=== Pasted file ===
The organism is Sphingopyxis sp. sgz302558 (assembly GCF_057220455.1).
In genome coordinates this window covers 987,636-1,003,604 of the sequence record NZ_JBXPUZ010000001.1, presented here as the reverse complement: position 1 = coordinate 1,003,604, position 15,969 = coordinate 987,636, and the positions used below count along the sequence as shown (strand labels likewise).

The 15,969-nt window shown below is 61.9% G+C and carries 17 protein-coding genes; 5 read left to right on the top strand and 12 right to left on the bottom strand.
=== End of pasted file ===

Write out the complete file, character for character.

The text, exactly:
The organism is Sphingopyxis sp. sgz302558 (assembly GCF_057220455.1).
In genome coordinates this window covers 987,636-1,003,604 of the sequence record NZ_JBXPUZ010000001.1, presented here as the reverse complement: position 1 = coordinate 1,003,604, position 15,969 = coordinate 987,636, and the positions used below count along the sequence as shown (strand labels likewise).

The 15,969-nt window shown below is 61.9% G+C and carries 17 protein-coding genes; 5 read left to right on the top strand and 12 right to left on the bottom strand.